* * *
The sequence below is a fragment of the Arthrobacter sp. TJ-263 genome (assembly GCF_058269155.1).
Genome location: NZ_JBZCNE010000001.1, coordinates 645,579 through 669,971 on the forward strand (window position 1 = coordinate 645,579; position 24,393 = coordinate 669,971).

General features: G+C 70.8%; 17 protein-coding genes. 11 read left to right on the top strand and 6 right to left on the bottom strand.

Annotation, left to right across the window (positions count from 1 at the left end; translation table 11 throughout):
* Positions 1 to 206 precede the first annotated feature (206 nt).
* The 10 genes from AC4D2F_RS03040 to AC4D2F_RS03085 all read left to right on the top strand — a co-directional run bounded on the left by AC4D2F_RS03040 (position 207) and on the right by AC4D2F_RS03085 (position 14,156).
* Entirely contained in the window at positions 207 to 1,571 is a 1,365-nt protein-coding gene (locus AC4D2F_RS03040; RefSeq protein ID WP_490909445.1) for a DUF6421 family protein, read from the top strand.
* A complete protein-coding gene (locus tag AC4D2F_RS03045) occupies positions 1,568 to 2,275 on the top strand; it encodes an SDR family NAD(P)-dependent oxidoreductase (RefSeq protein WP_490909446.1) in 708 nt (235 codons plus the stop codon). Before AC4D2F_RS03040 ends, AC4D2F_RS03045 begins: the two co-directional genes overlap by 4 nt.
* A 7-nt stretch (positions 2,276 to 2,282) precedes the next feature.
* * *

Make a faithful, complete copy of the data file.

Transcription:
The sequence below is a fragment of the Arthrobacter sp. TJ-263 genome (assembly GCF_058269155.1).
Genome location: NZ_JBZCNE010000001.1, coordinates 645,579 through 669,971 on the forward strand (window position 1 = coordinate 645,579; position 24,393 = coordinate 669,971).

General features: G+C 70.8%; 17 protein-coding genes. 11 read left to right on the top strand and 6 right to left on the bottom strand.

Annotation, left to right across the window (positions count from 1 at the left end; translation table 11 throughout):
* Positions 1 to 206 precede the first annotated feature (206 nt).
* The 10 genes from AC4D2F_RS03040 to AC4D2F_RS03085 all read left to right on the top strand — a co-directional run bounded on the left by AC4D2F_RS03040 (position 207) and on the right by AC4D2F_RS03085 (position 14,156).
* Entirely contained in the window at positions 207 to 1,571 is a 1,365-nt protein-coding gene (locus AC4D2F_RS03040; RefSeq protein ID WP_490909445.1) for a DUF6421 family protein, read from the top strand.
* A complete protein-coding gene (locus tag AC4D2F_RS03045) occupies positions 1,568 to 2,275 on the top strand; it encodes an SDR family NAD(P)-dependent oxidoreductase (RefSeq protein WP_490909446.1) in 708 nt (235 codons plus the stop codon). Before AC4D2F_RS03040 ends, AC4D2F_RS03045 begins: the two co-directional genes overlap by 4 nt.
* A 7-nt stretch (positions 2,276 to 2,282) precedes the next feature.